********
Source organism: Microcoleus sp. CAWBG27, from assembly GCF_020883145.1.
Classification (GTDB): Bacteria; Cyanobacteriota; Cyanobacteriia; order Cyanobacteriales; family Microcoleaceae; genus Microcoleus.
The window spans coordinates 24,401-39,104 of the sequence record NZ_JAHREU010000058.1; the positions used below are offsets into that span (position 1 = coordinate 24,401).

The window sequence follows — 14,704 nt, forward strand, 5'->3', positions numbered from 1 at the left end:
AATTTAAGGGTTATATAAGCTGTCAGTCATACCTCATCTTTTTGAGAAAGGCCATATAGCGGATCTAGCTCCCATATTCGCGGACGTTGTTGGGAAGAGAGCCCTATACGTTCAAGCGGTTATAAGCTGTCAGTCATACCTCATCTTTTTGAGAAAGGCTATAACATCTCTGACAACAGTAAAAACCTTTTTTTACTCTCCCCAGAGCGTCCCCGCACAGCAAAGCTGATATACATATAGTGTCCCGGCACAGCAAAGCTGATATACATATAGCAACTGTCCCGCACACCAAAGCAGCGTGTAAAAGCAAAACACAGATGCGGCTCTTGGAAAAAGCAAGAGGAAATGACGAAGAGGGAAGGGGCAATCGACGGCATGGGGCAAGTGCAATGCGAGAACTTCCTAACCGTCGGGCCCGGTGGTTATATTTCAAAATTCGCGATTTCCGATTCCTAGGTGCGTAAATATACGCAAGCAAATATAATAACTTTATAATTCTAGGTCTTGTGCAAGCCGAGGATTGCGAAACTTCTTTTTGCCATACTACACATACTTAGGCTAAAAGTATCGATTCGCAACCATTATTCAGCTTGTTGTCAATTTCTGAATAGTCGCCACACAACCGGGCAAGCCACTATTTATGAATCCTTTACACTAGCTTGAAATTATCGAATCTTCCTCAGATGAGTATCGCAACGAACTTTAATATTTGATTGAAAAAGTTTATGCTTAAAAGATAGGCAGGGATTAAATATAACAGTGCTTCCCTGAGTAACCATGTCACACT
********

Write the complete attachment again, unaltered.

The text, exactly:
Source organism: Microcoleus sp. CAWBG27, from assembly GCF_020883145.1.
Classification (GTDB): Bacteria; Cyanobacteriota; Cyanobacteriia; order Cyanobacteriales; family Microcoleaceae; genus Microcoleus.
The window spans coordinates 24,401-39,104 of the sequence record NZ_JAHREU010000058.1; the positions used below are offsets into that span (position 1 = coordinate 24,401).

The window sequence follows — 14,704 nt, forward strand, 5'->3', positions numbered from 1 at the left end:
AATTTAAGGGTTATATAAGCTGTCAGTCATACCTCATCTTTTTGAGAAAGGCCATATAGCGGATCTAGCTCCCATATTCGCGGACGTTGTTGGGAAGAGAGCCCTATACGTTCAAGCGGTTATAAGCTGTCAGTCATACCTCATCTTTTTGAGAAAGGCTATAACATCTCTGACAACAGTAAAAACCTTTTTTTACTCTCCCCAGAGCGTCCCCGCACAGCAAAGCTGATATACATATAGTGTCCCGGCACAGCAAAGCTGATATACATATAGCAACTGTCCCGCACACCAAAGCAGCGTGTAAAAGCAAAACACAGATGCGGCTCTTGGAAAAAGCAAGAGGAAATGACGAAGAGGGAAGGGGCAATCGACGGCATGGGGCAAGTGCAATGCGAGAACTTCCTAACCGTCGGGCCCGGTGGTTATATTTCAAAATTCGCGATTTCCGATTCCTAGGTGCGTAAATATACGCAAGCAAATATAATAACTTTATAATTCTAGGTCTTGTGCAAGCCGAGGATTGCGAAACTTCTTTTTGCCATACTACACATACTTAGGCTAAAAGTATCGATTCGCAACCATTATTCAGCTTGTTGTCAATTTCTGAATAGTCGCCACACAACCGGGCAAGCCACTATTTATGAATCCTTTACACTAGCTTGAAATTATCGAATCTTCCTCAGATGAGTATCGCAACGAACTTTAATATTTGATTGAAAAAGTTTATGCTTAAAAGATAGGCAGGGATTAAATATAACAGTGCTTCCCTGAGTAACCATGTCACACT